Since basic information about the genetics of Thai rice cultivars is very limited, especially information about the chloroplast subtype, which is of interest in the study of the origin and phylogeny of rice cultivars (Nakamura et al., 1998) and as a DNA marker to determine the plastid origin of rice cultivars (Ishikawa et al., 2006), as well as providing genetic evidence from DNA analysis data, it is a good candidate to reflect the diversity of Thai rice germplasm. As such, the present study attempts to investigate the diversity of chloroplast DNA contained in the Thai rice germplasm of both traditional rice cultivars and modern varieties. This information is valuable for rice genetic breeders of the country because these makers can be used as the DNA markers in breeding programs and also for shedding light on questions of rice diversity in Thailand.

MATERIALS AND METHODS

Plant materials: The seeds of both traditional and modern rice cultivars were gathered during 2004-2005. The collection included 74 accessions from the hilly areas of the northern region and upland and lowland cultivars from the Northeastern, Central and Southern regions of the country. Names, localities and endosperm types of these cultivars are shown in Table 1. All accessions were examined for the phenol reaction following the procedure of Ishikawa et al. (2005). Hulls of each accession were soaked in 1.5% phenol solution for 3 h and then dried and observed. The hulls of the samples that turned black were scored as positive (Ph+), while the hulls that were unchanged in color were scored as negative (Ph) for the phenol reaction. This characteristic is regulated by the Ph gene on chromosome 4 of the rice genome. The seeds of each accession were placed on one sheet of Whatman no.

3 filter paper and moistened with 10 mL distilled water for 7 days. The seedlings were then transplanted to plastic pots for fresh young leaf production.

DNA extraction, DNA markers analysis: Total genomic DNA was extracted from the fresh young leaves of each rice accession based on the CTAB method (Doyle and Doyle, 1987). To detect the ORF100 region of the rice chloroplast DNA, a new primer set was designed to amplify this region in the rice plasmid DNA: ORF100-f (5'-atgaaattgtataagtgg-3')) and ORF100-r (5'-cagccgaggtcgtggtaaatcc-3')). The INDEL marker can discriminate Indica-japonica differentiation (Ishikawa et al., 2006). The PCR was carried out using 0.5 units of Taq DNA polymerase, 150 ng of template DNA, 10 pmol of each primer, 1.5 mM MgCl2, 0.1 mM dNTPs in a final volume of 20 μL The PCR reactions were performed using the following profile: 94°C, 1 min; 50°C, 1 min and 72°C, 1.5 min for 35 cycles and a final extension of 5 min at 72°C. After PCR, the amplified products were electrophoresed for 45 min at 75 V and stained with ethidium bromide. The plasmid marker was classified into Deletion (D) and Non-Deletion (ND) types. The rice strain with D type showed a 69 bp deletion in the ORF100, while the rice with ND type possessed this 69 bp site (Kanno et al., 1993). To detect the polymorphism of the linking sequences between the two rice plastid genes, PCR amplification of the plastid DNA fragment containing rpl16 and rpl14 was performed using a primer pair (forward primer: 5'-aaagatctagatttcgtaaacaacatagaggaagaa-3'; reverse primer: 5'-atctgcagcatttaaaagggttctgaggttgaatcat-3') (Nakamura et al., 1998). The reaction mixture contained 300 ng of template DNA, 10 pm of each primer, 0.2 mM of each dNTPs, 2 mM MgCl2, 0.5 units of Taq polymerase in a final volume of 20 μL. The amplification conditions were 45 cycles of 98°C for 10 sec, 55°C for 30 sec and 72°C for 1 min. A final extension step at 72°C for 5 min was performed after the 45 cycles. PCR products were resolved using 2.0% agarose gel electrophoresis. The amplified DNA fragments corresponding to the expected size (ca. 450 bp) were cut from the gel and purified with a purification kit (Pharmacia) according to the manufacturer`s instructions. The purified PCR chloroplast products rpl16 and rpl14 were sequenced directly on an ABI PRISM® 310 Genetic Analyzer (Applied Biosystems, Foster City, CA).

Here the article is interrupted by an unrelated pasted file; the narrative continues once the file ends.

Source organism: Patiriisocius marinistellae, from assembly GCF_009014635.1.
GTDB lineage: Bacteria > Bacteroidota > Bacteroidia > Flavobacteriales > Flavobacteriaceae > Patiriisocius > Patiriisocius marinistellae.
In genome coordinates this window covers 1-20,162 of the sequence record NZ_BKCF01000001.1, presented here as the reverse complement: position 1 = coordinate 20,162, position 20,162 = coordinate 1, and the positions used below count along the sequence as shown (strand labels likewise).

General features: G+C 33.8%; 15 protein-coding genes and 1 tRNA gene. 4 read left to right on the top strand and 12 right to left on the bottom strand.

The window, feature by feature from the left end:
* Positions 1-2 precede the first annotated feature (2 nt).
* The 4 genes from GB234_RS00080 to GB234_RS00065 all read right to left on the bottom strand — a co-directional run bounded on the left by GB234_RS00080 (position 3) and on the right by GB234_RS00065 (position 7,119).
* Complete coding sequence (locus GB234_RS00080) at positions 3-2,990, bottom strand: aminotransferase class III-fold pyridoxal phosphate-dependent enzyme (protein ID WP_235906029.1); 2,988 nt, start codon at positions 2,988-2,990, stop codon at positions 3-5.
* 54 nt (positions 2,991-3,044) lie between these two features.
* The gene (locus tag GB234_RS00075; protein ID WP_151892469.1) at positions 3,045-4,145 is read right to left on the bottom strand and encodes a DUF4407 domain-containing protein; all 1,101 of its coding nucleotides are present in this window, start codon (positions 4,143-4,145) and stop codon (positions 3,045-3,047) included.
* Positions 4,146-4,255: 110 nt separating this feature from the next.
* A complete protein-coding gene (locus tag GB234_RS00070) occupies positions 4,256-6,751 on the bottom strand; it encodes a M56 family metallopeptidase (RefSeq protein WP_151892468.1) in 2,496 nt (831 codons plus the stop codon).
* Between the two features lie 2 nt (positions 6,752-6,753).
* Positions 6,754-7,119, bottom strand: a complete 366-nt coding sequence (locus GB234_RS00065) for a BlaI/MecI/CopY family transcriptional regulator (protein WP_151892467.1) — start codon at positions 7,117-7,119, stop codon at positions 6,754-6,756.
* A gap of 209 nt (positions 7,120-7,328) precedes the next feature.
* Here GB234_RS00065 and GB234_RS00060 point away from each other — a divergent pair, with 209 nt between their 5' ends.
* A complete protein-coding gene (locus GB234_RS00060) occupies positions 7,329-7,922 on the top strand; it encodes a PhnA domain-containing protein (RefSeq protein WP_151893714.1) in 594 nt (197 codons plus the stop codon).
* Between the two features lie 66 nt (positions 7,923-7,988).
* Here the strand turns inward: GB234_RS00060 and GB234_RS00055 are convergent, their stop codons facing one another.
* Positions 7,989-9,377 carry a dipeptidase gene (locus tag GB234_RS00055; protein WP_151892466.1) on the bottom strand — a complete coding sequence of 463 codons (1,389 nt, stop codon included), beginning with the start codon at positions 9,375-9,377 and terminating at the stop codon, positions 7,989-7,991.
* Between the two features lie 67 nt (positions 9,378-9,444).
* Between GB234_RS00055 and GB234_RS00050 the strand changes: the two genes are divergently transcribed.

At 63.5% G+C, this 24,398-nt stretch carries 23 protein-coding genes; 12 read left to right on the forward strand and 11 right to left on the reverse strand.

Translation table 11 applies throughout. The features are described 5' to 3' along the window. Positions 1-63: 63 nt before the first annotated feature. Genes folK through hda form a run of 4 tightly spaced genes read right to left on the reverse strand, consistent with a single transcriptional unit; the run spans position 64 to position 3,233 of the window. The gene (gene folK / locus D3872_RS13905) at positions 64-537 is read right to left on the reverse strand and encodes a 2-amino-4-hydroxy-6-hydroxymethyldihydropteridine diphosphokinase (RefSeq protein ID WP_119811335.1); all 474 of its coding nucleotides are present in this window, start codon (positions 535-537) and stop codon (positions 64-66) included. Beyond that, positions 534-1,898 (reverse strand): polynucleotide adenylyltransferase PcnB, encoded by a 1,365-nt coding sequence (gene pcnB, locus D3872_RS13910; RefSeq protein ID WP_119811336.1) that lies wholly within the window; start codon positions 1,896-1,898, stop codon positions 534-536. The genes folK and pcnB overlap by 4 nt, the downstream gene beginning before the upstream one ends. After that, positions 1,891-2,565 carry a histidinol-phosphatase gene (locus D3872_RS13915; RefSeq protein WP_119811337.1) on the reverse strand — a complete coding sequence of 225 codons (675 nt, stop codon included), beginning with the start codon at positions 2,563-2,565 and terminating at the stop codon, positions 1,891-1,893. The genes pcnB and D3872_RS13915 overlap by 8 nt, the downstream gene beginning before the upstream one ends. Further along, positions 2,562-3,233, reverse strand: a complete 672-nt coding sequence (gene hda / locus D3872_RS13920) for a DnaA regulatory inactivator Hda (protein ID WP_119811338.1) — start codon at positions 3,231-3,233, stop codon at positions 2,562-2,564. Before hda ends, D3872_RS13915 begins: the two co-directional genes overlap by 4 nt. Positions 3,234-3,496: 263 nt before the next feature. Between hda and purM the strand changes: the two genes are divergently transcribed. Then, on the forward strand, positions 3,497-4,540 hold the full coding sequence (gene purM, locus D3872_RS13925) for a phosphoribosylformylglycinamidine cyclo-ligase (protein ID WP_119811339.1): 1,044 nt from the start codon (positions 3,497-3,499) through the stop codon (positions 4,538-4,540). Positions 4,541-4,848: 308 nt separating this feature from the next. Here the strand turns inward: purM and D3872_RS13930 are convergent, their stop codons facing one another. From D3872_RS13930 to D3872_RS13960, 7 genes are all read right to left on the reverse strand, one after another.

RESULTS

Variation in the physiological character in Thai rice germplasm: Based on the examined rice accessions, a negative reaction for phenol (Ph) was found in most of upland rice cultivars; all rice cultivars (100%) from lowland areas showed a positive reaction (Fig. 1, Table 1). The

Table 1: Characteristics of the 74 rice strains from Thailand used in this study
Image for - Analysis of Plastid Subtype ID Sequences in Traditional Upland and Lowland Rice Cultivars from Thailand
aT: Traditional rice cultivar, M= modern rice cultivar. bI: Indica; J: japonica, assessed by deletion or addition of ORF100 in cp-DNA. cG: Glutinous rice, NG: Non-Glutinous rice

Image for - Analysis of Plastid Subtype ID Sequences in Traditional Upland and Lowland Rice Cultivars from Thailand
Fig. 1: